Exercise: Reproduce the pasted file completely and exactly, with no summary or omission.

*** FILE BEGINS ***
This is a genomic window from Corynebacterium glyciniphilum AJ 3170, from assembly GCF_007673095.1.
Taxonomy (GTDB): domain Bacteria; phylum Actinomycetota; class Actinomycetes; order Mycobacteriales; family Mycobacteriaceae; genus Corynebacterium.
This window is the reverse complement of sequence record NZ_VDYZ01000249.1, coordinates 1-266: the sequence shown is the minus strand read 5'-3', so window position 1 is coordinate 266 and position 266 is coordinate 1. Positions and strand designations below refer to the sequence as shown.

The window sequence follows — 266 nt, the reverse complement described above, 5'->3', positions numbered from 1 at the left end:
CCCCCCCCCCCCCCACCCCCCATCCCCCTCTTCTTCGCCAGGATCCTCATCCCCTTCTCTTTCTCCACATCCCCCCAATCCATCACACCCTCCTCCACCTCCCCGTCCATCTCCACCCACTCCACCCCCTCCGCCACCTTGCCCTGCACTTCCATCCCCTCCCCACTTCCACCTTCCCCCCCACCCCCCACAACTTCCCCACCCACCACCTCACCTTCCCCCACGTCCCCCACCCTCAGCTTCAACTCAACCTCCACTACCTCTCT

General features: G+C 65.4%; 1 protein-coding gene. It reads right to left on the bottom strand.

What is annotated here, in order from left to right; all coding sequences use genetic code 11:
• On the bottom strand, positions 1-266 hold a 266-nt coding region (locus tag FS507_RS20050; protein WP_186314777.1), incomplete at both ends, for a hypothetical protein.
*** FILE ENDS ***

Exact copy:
This is a genomic window from Corynebacterium glyciniphilum AJ 3170, from assembly GCF_007673095.1.
Taxonomy (GTDB): domain Bacteria; phylum Actinomycetota; class Actinomycetes; order Mycobacteriales; family Mycobacteriaceae; genus Corynebacterium.
This window is the reverse complement of sequence record NZ_VDYZ01000249.1, coordinates 1-266: the sequence shown is the minus strand read 5'-3', so window position 1 is coordinate 266 and position 266 is coordinate 1. Positions and strand designations below refer to the sequence as shown.

The window sequence follows — 266 nt, the reverse complement described above, 5'->3', positions numbered from 1 at the left end:
CCCCCCCCCCCCCCACCCCCCATCCCCCTCTTCTTCGCCAGGATCCTCATCCCCTTCTCTTTCTCCACATCCCCCCAATCCATCACACCCTCCTCCACCTCCCCGTCCATCTCCACCCACTCCACCCCCTCCGCCACCTTGCCCTGCACTTCCATCCCCTCCCCACTTCCACCTTCCCCCCCACCCCCCACAACTTCCCCACCCACCACCTCACCTTCCCCCACGTCCCCCACCCTCAGCTTCAACTCAACCTCCACTACCTCTCT

General features: G+C 65.4%; 1 protein-coding gene. It reads right to left on the bottom strand.

What is annotated here, in order from left to right; all coding sequences use genetic code 11:
• On the bottom strand, positions 1-266 hold a 266-nt coding region (locus tag FS507_RS20050; protein WP_186314777.1), incomplete at both ends, for a hypothetical protein.